Tilt is the easiest way to collect money from a group. At Tilt, we enable our users to make anything a reality, from weekend getaways to helping a bobsled team go to the Olympics to bringing your favorite band back to your city. The possibilities are endless, and we're always striving to make the process as easy and as frictionless as possible.
With a fast growing team across the U.S., Canada, and the UK, more than 300,000 groups have used Tilt. Our user base continues to grow each day, and we are actively expanding to more countries across continents.
I've been with Tilt 3 years now since joining as the first hire. I'm currently the Director of Technology, and I work on constantly improving all areas of our stack, including everything from our on-boarding, to our development environment, testing, architecture, code reviews, the deploy process, and everything in between. Prior to Tilt, I worked at Rackspace helping build the OpenStack open cloud computing platform. I learned a ton through the rapid growth phase at Rackspace leading up to and through it's IPO, and that experience has been invaluable in building Tilt.
Currently the Tilt engineering team is comprised of around 30 engineers split into the following 7 teams:
- Tilts - Focused on all things Tilt Pages (Tilt creation, edit, contributions, etc.)
- Tilters - Focused on all things Tilters (login/signup/social/sharing)
- Payments - Building the best group payments layer around
- Notifications - Owning Email, Push Notifications, Notification Center, Events
- Mobile - Gorgeous Android and iOS apps for everyone
- Internal Tools - Providing everything we need internally to run Tilt smoothly (for Support, Biz Dev, Fraud, etc.)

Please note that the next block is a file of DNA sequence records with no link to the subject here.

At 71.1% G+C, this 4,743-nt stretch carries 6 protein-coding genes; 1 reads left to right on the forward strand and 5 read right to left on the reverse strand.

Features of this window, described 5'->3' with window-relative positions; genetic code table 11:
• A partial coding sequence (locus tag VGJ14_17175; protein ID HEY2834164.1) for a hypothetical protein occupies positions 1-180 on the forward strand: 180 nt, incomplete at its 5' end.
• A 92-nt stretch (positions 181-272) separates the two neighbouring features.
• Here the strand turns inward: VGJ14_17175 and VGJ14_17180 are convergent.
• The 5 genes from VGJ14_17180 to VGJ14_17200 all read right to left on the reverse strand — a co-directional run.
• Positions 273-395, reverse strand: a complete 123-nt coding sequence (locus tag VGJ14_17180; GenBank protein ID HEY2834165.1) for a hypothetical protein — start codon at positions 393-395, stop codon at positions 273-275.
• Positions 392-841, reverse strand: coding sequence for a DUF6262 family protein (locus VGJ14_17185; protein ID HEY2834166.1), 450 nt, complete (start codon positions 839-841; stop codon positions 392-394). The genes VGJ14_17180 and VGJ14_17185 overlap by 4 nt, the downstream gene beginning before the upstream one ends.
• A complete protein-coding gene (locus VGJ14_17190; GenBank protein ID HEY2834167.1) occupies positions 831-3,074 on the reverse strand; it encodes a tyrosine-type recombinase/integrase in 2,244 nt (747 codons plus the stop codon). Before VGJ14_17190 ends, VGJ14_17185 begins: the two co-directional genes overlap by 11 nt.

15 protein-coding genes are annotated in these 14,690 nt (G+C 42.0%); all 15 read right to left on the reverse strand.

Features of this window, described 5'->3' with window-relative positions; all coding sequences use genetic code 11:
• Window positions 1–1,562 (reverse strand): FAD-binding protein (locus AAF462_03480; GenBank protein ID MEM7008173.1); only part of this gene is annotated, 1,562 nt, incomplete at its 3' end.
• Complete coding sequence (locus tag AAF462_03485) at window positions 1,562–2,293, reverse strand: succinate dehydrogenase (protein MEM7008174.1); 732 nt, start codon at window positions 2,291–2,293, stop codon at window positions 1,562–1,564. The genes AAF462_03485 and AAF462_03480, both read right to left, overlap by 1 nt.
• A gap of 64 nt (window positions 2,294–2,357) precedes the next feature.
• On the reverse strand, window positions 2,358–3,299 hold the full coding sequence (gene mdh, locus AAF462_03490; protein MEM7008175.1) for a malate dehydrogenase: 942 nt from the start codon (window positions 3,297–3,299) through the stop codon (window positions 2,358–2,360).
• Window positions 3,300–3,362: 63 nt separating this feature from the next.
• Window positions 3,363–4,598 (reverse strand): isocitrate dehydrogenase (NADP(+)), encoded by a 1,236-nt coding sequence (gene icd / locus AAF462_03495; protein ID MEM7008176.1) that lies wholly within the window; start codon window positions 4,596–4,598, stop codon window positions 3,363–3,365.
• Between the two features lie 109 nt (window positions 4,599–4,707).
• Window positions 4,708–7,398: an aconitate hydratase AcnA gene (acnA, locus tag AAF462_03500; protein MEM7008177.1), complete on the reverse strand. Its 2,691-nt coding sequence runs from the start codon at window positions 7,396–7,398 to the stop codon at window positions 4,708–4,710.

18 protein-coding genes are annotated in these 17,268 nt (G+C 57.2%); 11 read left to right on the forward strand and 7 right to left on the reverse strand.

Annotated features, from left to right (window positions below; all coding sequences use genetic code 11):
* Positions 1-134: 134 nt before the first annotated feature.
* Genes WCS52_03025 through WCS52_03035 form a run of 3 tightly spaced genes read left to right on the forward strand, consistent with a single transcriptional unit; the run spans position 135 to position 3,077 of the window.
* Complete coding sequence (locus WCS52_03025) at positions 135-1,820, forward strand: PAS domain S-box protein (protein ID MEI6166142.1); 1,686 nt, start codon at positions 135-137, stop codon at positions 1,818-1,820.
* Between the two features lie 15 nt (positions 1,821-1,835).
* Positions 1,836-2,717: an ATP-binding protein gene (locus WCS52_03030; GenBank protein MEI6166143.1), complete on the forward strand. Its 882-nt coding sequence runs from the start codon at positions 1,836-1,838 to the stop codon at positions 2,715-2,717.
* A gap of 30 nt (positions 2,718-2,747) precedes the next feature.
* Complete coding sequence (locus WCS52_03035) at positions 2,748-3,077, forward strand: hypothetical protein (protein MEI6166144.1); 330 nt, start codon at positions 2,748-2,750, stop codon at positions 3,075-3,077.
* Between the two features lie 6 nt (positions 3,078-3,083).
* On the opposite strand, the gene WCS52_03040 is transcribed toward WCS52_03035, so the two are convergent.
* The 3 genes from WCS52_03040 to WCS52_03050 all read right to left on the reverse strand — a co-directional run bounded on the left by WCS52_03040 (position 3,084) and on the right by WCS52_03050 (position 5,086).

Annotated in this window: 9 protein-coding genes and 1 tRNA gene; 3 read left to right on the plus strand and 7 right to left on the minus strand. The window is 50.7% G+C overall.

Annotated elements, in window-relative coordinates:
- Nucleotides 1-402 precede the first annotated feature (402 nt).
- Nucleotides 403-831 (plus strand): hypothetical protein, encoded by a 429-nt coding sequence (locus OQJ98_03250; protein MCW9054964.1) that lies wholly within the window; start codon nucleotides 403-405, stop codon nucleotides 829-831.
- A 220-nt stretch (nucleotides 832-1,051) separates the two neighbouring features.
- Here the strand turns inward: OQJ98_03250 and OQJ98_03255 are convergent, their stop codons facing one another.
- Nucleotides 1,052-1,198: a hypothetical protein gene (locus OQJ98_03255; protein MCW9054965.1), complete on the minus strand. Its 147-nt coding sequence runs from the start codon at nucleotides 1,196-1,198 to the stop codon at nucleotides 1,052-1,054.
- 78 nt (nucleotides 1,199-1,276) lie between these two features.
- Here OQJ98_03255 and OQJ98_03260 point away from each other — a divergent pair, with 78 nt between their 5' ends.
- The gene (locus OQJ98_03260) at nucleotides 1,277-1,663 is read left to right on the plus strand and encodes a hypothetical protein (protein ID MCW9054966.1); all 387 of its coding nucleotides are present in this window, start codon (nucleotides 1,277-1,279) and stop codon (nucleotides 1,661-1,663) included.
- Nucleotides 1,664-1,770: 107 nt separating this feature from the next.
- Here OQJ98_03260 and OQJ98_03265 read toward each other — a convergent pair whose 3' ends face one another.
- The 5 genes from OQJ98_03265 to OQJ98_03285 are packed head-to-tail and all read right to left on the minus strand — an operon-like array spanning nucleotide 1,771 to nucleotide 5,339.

- SysOps (TiltOps) - Keeping everything running smoothly, building out our future PAAS
All of our teams are cross-functional, and largely full-stack. At about 30 engineers, we all wear many hats, and always encourage each other to improve, learn about, and tinker with any and all parts of our stack, even those outside of their team or responsibilities.
We keep our teams small and moving fast. You can read more about the evolution of our teams from 1 in the beginning, to the current structure/breakdown here. Check back on our blog for more updates on this in the future.
Our team is also highly distributed (we have offices in Toronto and Austin, and engineers in both, as well as engineers in Colorado, Maine, Philadelphia, Virginia, etc.), so we are really passionate about digital tools to bring us all closer. We make heavy use of Slack, Google Hangouts, Jira/Confluence, Skype, Mumble, etc., to keep everyone on the same page. Over communication is very much baked into our culture.
We chose PostgreSQL as our main datastore very early on because we had grown unhappy with MySQL after extensive painful experiences using it in the past, and wanted better data integrity and constraint checking. PostgreSQL has been very reliable, and has definitely seen a huge resurgence in popularity over the last 3 years that we’ve been building Tilt. At the time, Amazon RDS did not support PostgreSQL, so we had extra the management overhead of managing it ourselves, and setting up our own monitoring + wal-e backups, but it turns out to be well worth it. We were also lucky enough to be in the early beta with Amazon to help them test their PostgreSQL RDS implementation, and now use several of these in production ourselves (though our core DB we still manage ourselves).